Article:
Bob Menendez and the ladies of the evening: What we know

David Martosko Executive Editor
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On Nov. 1, 2012, The Daily Caller published videotaped interviews with two women who said they were paid to have sex with New Jersey Democratic Sen. Bob Menendez in the Dominican Republic.

This week The Washington Post and other media outlets cast doubt on that story, reporting uncritically on an affidavit filed Feb. 25 in the Dominican Republic and bearing the signature of a woman who has been unavailable for interviews, and whose existence no media outlet has yet corroborated.

Before publishing the story, TheDC independently corroborated some elements of the women’s claims, including Menendez’s nonexistent public schedule and the flight records of the private jet he was likely on during the weekend the women claimed their sexual encounters occurred. TheDC also vetted the source who brought the women forward, and reconfirmed details with that source after The Washington Post’s story broke Monday.

The saga continued to develop after the 2012 election, and reached its peak of public interest when a cache of documents appeared online Jan. 24, allegedly implicating Menendez in a long list of other prostitution-related activities, all while in that island nation.

Four weeks later on Feb. 24, TheDC published a story, after multiple interviews, with an American escort who said Menendez was one of her past clients who paid for sex. She told TheDC that Menendez was a serial “hobbyist” who “sees a lot of girls” for paid sexual trysts.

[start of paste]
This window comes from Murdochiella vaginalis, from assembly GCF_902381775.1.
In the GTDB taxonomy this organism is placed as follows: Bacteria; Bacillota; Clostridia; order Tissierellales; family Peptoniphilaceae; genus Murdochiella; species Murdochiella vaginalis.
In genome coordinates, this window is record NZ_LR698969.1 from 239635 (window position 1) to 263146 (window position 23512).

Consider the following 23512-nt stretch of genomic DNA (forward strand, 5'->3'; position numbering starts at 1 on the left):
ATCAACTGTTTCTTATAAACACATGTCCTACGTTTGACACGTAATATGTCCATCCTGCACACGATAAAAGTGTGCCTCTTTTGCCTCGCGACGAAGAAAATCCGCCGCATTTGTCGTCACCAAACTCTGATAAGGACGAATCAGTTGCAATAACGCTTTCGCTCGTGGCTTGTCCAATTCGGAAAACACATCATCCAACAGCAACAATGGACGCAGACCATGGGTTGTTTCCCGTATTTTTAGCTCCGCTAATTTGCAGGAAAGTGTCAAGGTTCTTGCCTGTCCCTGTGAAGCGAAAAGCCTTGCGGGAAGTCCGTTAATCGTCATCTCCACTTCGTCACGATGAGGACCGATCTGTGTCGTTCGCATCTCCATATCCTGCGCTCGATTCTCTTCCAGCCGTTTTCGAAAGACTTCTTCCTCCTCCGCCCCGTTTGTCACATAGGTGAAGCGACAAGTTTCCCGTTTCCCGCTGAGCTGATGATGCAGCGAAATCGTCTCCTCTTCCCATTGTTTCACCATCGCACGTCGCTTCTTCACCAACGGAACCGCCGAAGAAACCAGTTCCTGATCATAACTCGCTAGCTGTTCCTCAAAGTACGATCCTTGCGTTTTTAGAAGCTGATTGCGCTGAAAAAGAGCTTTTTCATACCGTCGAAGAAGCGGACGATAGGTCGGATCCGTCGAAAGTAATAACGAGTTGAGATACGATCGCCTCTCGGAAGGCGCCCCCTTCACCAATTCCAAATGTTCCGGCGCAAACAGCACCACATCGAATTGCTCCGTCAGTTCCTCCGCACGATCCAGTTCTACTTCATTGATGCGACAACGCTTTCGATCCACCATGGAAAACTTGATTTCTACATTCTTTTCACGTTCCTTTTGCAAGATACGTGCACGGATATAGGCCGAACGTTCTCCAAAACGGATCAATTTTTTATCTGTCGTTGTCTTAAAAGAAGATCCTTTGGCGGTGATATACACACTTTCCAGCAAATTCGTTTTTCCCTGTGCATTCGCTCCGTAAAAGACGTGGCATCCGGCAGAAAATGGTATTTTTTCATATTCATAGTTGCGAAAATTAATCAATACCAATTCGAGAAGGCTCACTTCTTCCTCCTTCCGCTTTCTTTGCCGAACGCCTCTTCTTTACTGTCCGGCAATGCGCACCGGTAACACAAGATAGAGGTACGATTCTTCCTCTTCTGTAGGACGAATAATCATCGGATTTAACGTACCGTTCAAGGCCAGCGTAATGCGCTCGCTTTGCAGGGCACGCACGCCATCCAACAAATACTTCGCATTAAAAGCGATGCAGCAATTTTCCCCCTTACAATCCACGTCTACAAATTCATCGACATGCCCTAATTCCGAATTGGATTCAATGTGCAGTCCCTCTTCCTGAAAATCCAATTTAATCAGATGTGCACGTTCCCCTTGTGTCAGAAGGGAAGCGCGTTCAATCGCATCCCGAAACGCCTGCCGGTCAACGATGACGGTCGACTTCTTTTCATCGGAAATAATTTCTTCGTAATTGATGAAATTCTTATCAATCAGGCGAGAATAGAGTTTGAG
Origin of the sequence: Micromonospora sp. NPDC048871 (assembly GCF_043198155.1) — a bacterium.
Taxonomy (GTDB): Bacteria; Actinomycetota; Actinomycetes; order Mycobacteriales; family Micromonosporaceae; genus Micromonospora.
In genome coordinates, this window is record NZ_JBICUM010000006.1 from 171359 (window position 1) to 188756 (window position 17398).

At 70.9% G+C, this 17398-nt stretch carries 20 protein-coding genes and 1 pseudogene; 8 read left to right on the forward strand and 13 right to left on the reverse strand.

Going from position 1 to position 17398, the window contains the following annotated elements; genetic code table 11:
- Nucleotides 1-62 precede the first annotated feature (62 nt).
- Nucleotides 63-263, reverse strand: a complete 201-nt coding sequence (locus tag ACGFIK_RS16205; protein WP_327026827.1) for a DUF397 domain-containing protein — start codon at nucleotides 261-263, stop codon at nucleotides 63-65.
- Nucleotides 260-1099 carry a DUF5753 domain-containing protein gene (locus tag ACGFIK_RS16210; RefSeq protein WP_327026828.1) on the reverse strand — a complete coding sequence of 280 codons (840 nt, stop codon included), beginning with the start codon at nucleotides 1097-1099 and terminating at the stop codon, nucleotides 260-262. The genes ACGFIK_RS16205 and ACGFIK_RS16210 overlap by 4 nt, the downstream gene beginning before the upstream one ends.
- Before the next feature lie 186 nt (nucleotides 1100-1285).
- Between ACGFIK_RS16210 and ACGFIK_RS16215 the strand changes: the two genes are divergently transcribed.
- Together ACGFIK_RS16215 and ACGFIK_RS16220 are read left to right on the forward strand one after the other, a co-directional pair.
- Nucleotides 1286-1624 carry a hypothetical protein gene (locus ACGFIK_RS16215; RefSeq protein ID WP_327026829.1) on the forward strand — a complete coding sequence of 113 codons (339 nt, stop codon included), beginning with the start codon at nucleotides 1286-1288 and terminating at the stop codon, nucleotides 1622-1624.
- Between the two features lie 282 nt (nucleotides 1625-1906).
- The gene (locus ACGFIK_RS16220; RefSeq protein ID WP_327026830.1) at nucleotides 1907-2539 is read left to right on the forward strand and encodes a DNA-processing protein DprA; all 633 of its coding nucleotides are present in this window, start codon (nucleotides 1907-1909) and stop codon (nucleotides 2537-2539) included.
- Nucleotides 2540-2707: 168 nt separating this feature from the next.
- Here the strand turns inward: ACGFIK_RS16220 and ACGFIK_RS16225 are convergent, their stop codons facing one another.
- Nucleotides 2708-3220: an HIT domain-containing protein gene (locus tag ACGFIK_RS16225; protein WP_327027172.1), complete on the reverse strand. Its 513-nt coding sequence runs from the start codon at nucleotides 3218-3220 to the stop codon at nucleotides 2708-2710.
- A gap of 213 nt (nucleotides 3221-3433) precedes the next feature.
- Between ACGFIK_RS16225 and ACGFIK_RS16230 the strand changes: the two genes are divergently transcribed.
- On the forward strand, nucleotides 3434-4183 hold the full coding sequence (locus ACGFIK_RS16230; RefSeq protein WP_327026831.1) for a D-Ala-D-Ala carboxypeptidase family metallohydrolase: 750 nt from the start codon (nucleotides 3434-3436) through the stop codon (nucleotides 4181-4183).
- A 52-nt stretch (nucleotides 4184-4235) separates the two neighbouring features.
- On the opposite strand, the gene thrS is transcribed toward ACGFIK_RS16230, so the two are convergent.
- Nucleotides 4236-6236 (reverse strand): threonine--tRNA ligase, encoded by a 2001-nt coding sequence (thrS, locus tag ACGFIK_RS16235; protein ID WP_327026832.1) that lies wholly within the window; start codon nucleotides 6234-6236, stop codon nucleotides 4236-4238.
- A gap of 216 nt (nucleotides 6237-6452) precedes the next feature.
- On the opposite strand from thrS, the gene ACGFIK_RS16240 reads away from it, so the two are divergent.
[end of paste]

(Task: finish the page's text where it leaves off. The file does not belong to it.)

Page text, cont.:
The Dominican affidavit was filed the next day, Feb. 25, although it was not publicized until Monday.

The American call girl’s description tends to support an article that appeared on the Gawker website on Nov. 1. Gawker interviewed Menendez’s neighbors who live in the apartment directly beneath his. They said the senator routinely entertained a variety of attractive female guests who they saw, through a window, invariably leaving at 3 a.m. and climbing into waiting taxis. They also described loud noises suggestive of sexual activity coming from Menendez’s apartment on a regular basis when those women visited.

But The Daily Caller’s first story is now being questioned. Nexis de los Santos Santana’s affidavit Monday said she was paid to give interviews last year implicating Menendez, his longtime donor Dr. Salomon Melgen, and Melgen’s cousin Vinicio Castillo Seman, who is a prominent lawyer and politician in that country.